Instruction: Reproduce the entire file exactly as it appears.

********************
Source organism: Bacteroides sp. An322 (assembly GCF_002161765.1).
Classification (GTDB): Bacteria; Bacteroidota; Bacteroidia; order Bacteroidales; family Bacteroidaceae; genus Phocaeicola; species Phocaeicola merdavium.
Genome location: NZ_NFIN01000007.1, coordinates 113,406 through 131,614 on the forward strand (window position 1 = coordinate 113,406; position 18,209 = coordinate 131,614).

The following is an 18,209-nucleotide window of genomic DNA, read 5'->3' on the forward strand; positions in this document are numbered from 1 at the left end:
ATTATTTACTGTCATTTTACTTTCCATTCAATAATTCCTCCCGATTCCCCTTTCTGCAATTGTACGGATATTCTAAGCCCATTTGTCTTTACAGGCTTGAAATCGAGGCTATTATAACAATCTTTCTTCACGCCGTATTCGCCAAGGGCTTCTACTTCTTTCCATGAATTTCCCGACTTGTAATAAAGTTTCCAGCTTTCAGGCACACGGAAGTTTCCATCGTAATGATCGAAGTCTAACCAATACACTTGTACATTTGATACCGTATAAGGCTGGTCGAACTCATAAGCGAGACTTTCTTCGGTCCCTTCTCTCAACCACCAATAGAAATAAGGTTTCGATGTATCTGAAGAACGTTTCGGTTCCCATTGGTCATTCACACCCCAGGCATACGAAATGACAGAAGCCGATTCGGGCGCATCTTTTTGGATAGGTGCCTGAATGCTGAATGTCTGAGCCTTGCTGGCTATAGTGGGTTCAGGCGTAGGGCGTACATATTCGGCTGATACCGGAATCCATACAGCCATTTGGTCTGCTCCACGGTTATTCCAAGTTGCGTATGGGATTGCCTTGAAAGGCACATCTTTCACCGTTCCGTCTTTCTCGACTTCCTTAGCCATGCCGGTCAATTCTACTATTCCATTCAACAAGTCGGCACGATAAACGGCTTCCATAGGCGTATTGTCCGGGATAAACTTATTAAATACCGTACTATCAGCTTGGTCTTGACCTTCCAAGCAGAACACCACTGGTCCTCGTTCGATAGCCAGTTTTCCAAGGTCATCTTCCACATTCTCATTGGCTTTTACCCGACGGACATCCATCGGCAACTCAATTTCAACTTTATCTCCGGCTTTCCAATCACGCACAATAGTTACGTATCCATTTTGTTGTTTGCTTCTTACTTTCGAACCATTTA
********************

Source organism: Bacteroides sp. An322 (assembly GCF_002161765.1).
Classification (GTDB): Bacteria; Bacteroidota; Bacteroidia; order Bacteroidales; family Bacteroidaceae; genus Phocaeicola; species Phocaeicola merdavium.
Genome location: NZ_NFIN01000007.1, coordinates 113,406 through 131,614 on the forward strand (window position 1 = coordinate 113,406; position 18,209 = coordinate 131,614).

The following is an 18,209-nucleotide window of genomic DNA, read 5'->3' on the forward strand; positions in this document are numbered from 1 at the left end:
ATTATTTACTGTCATTTTACTTTCCATTCAATAATTCCTCCCGATTCCCCTTTCTGCAATTGTACGGATATTCTAAGCCCATTTGTCTTTACAGGCTTGAAATCGAGGCTATTATAACAATCTTTCTTCACGCCGTATTCGCCAAGGGCTTCTACTTCTTTCCATGAATTTCCCGACTTGTAATAAAGTTTCCAGCTTTCAGGCACACGGAAGTTTCCATCGTAATGATCGAAGTCTAACCAATACACTTGTACATTTGATACCGTATAAGGCTGGTCGAACTCATAAGCGAGACTTTCTTCGGTCCCTTCTCTCAACCACCAATAGAAATAAGGTTTCGATGTATCTGAAGAACGTTTCGGTTCCCATTGGTCATTCACACCCCAGGCATACGAAATGACAGAAGCCGATTCGGGCGCATCTTTTTGGATAGGTGCCTGAATGCTGAATGTCTGAGCCTTGCTGGCTATAGTGGGTTCAGGCGTAGGGCGTACATATTCGGCTGATACCGGAATCCATACAGCCATTTGGTCTGCTCCACGGTTATTCCAAGTTGCGTATGGGATTGCCTTGAAAGGCACATCTTTCACCGTTCCGTCTTTCTCGACTTCCTTAGCCATGCCGGTCAATTCTACTATTCCATTCAACAAGTCGGCACGATAAACGGCTTCCATAGGCGTATTGTCCGGGATAAACTTATTAAATACCGTACTATCAGCTTGGTCTTGACCTTCCAAGCAGAACACCACTGGTCCTCGTTCGATAGCCAGTTTTCCAAGGTCATCTTCCACATTCTCATTGGCTTTTACCCGACGGACATCCATCGGCAACTCAATTTCAACTTTATCTCCGGCTTTCCAATCACGCACAATAGTTACGTATCCATTTTGTTGTTTGCTTCTTACTTTCGAACCATTTA